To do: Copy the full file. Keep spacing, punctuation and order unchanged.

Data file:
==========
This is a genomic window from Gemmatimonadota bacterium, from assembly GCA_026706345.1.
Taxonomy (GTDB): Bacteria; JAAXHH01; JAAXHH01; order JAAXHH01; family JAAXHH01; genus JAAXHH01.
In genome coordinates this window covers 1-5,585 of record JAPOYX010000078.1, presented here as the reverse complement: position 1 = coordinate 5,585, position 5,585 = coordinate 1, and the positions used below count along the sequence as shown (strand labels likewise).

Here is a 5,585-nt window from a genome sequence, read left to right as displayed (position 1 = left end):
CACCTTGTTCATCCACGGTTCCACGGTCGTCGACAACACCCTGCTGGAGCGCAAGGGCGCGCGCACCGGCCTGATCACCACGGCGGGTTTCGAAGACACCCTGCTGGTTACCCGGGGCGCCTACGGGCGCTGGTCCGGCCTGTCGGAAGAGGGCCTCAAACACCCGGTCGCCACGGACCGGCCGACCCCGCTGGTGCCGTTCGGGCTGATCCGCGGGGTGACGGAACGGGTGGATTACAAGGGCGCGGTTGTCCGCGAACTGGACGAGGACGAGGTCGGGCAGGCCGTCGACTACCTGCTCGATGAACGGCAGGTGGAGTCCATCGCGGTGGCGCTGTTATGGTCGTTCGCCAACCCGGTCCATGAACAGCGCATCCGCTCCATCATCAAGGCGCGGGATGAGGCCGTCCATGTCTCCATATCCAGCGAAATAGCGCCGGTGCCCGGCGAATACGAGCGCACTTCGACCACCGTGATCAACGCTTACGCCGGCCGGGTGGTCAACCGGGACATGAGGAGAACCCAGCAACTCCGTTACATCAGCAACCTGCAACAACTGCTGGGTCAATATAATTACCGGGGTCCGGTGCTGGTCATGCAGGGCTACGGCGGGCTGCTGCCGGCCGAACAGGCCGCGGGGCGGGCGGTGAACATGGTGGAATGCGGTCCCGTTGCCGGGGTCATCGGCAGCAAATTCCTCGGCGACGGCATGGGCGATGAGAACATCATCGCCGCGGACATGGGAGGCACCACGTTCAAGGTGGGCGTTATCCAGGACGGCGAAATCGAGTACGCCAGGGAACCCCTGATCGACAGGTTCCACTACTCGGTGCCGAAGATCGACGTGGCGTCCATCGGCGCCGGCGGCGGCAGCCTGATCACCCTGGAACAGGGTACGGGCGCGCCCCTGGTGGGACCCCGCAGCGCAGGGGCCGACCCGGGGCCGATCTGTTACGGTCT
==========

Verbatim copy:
This is a genomic window from Gemmatimonadota bacterium, from assembly GCA_026706345.1.
Taxonomy (GTDB): Bacteria; JAAXHH01; JAAXHH01; order JAAXHH01; family JAAXHH01; genus JAAXHH01.
In genome coordinates this window covers 1-5,585 of record JAPOYX010000078.1, presented here as the reverse complement: position 1 = coordinate 5,585, position 5,585 = coordinate 1, and the positions used below count along the sequence as shown (strand labels likewise).

Here is a 5,585-nt window from a genome sequence, read left to right as displayed (position 1 = left end):
CACCTTGTTCATCCACGGTTCCACGGTCGTCGACAACACCCTGCTGGAGCGCAAGGGCGCGCGCACCGGCCTGATCACCACGGCGGGTTTCGAAGACACCCTGCTGGTTACCCGGGGCGCCTACGGGCGCTGGTCCGGCCTGTCGGAAGAGGGCCTCAAACACCCGGTCGCCACGGACCGGCCGACCCCGCTGGTGCCGTTCGGGCTGATCCGCGGGGTGACGGAACGGGTGGATTACAAGGGCGCGGTTGTCCGCGAACTGGACGAGGACGAGGTCGGGCAGGCCGTCGACTACCTGCTCGATGAACGGCAGGTGGAGTCCATCGCGGTGGCGCTGTTATGGTCGTTCGCCAACCCGGTCCATGAACAGCGCATCCGCTCCATCATCAAGGCGCGGGATGAGGCCGTCCATGTCTCCATATCCAGCGAAATAGCGCCGGTGCCCGGCGAATACGAGCGCACTTCGACCACCGTGATCAACGCTTACGCCGGCCGGGTGGTCAACCGGGACATGAGGAGAACCCAGCAACTCCGTTACATCAGCAACCTGCAACAACTGCTGGGTCAATATAATTACCGGGGTCCGGTGCTGGTCATGCAGGGCTACGGCGGGCTGCTGCCGGCCGAACAGGCCGCGGGGCGGGCGGTGAACATGGTGGAATGCGGTCCCGTTGCCGGGGTCATCGGCAGCAAATTCCTCGGCGACGGCATGGGCGATGAGAACATCATCGCCGCGGACATGGGAGGCACCACGTTCAAGGTGGGCGTTATCCAGGACGGCGAAATCGAGTACGCCAGGGAACCCCTGATCGACAGGTTCCACTACTCGGTGCCGAAGATCGACGTGGCGTCCATCGGCGCCGGCGGCGGCAGCCTGATCACCCTGGAACAGGGTACGGGCGCGCCCCTGGTGGGACCCCGCAGCGCAGGGGCCGACCCGGGGCCGATCTGTTACGGTCT